EDIT: The Dawn Chorus blocks - along with the Chorus Line bonus project - are now available as a printed pattern booklet here.
Welcome to week two of the English Garden British Sew-a-row. Before I introduce you to my Dawn Chorus blocks, let me remind you of our summer sewing schedule:
22nd May - Topiary Garden with Lou Orth - Foundation Paper Piecing
29th May - Dawn Chorus with me - Machine Piecing and Snowballed Corners
5th June - The Potting Shed with Jo Westfoot - Foundation Paper Piecing
12th June - Fluttering Florals with Sonia Spence - Hand applique and Machine Piecing
making my blocks at our Cotswold sewing retreat...
Once we'd settled on the English Country Garden theme for our quilt, Jo, Lou, Sonia and I all settled down to design a set of four blocks that would explore a different technique. My favourite is traditional machine piecing and I absolutely love making bird blocks, so I looked to our native birds for inspiration. My blocks see them finding a new home, nesting, greeting their new arrivals and supervising them fledging. Collectively I named my blocks after the dawn chorus: the soundtrack to spring and summer mornings in the garden.
The dawn chorus starts in early spring, reaching its crescendo right now. The earliest risers are the robins, blackbirds and thrushes - who start singing just before dawn - joined by woodpigeons, wrens and finches as dawn breaks. The cool, still morning air carries their song many times further than it would later in the day. It's generally the male birds serenading us as they sing to defend their territory, attract a mate and raise the next generation of chicks. And as they raise their families, our garden birds are busy gobbling caterpillars and aphids, helping to keep everything garden lovely.
Are you ready to sing as you sew? You can buy the Dawn Chorus PDF Pattern here.
A Note about Quarter Inch Seams:
Before we begin, how is your quarter inch seam? I almost hesitate to ask, because it's not the most scintillating subject. I'll confess that when I first started quilting I thought the edge of my standard machine foot gave me a ¼" seam and it honestly never occurred to me to measure it. Although my quilts did turn out rather small!
Most of us pop that ¼" quilting foot onto our machines and call it George, but if you stop to actually measure your seam you might find that it's still slightly off. Even tiny inaccuracies can add up as you assemble your blocks, but just half an hour spent playing with your machine settings - go on, break out that manual - will repay you a million times over in time saved unpicking.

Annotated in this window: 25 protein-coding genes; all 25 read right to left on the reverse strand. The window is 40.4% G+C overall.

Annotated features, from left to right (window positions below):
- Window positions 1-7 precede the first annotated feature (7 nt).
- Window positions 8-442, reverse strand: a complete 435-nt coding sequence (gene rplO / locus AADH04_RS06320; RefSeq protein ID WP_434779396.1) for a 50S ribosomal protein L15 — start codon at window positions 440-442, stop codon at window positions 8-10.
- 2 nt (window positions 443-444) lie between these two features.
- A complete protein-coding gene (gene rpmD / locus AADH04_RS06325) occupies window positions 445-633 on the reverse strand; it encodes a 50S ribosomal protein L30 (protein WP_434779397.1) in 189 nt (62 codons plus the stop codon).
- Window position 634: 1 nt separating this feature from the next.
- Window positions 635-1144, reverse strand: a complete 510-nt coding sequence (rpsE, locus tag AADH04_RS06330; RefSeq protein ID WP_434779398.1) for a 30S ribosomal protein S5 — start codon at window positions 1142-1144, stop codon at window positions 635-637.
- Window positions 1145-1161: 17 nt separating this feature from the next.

My accuracy was transformed when I realised I could move the needle position (or needle drop, as it might be described in your manual) on my Janome from the standard 3.5 to 4: it's a fraction of an inch but it really does make all the difference!
The easiest way to test the accuracy of your quarter inch seam is to make a simple four patch with 1½" squares (a bit like making a tension square when you're knitting). Generally I like to press my seams to the side, so I made my test four patch with seams pressed to the side, too.
If you can accurately join the 1½" squares together - in two rows of two - to yield a 2½" four patch, you can look forward to piecing the Dawn Chorus blocks with confidence.
If your four patch is coming up small, then the seam allowance is too big. If it's coming up large then the seam allowance is too scant. Give that needle position a tweak!
Creating Snowballed Corners
You may know this as an Easy-Corner-Triangle or a Sew-and-Flip-Corner. Whatever you call it, it's an incredibly useful technique, simplifying cutting out, minimising bias and keeping the edges of your units nice and square. I like to press my corners 'open' before I trim away the back layers so that I can check their accuracy first.
We are using quite small pieces to create or snowballed corners, but please use your standard stitch length. It's tempting to make your stitch length shorter when sewing with small pieces, but if you make a mistake it will be a pain to unpick the seam. Rather, turn down your machine's speed: you are far less likely to make a mistake.
It has been a total joy making this quilt with my friends. We hired a tiny cottage (with a very big table) in the Cotswolds to make it, which meant that I pieced all of my blocks - along with the pieced elements of the setting - over the course of a coupe of long days, but I probably would have taken twice as long over them at home. Gosh, we did have fun though!
Bonus Project: Chorus Line Table Runner
Any of the English Country Garden blocks could be used to adorn a cushion for your favourite garden chair or to make a tote bag to take to the Garden Centre (I have a simple tutorial for the latter here).
Or use four together to make a simple runner for your kitchen table. To make a 18" x 54" runner all you will need is an extra ½ yard of outer border fabric and ¼ yard each of inner border and binding fabric.
Cut 4 1½” x WOF strips of inner border fabric and subcut 2 1½” x 14½” pieces for the ends of the runner and set them aside. Join the remaining strips to make the 1½” x 48½” inner borders for each side, then add the ends.
Next, cut borders 4 2½” x WOF strips of outer border fabric and subcut 2 2½” x 18½” pieces for the and set them aside as before. Join the remaining strips to make 2½” x 50½” outer borders for each side, before adding the ends.
After quilting by hand or machine, cut 4 2¼” x WOF binding strips - which are slightly narrower than usual and look better proportioned on smaller projects – to bind the edge.
I'd love to know how you get on with your Dawn Chorus blocks. You can leave a comment, below, tag your blocks #britishsewarow on Instagram or come and join the British Sew-a-Row Facebook group. Thanks for your company this week and look out for Jo's post on the 5th of June!
Until then, happy sewing,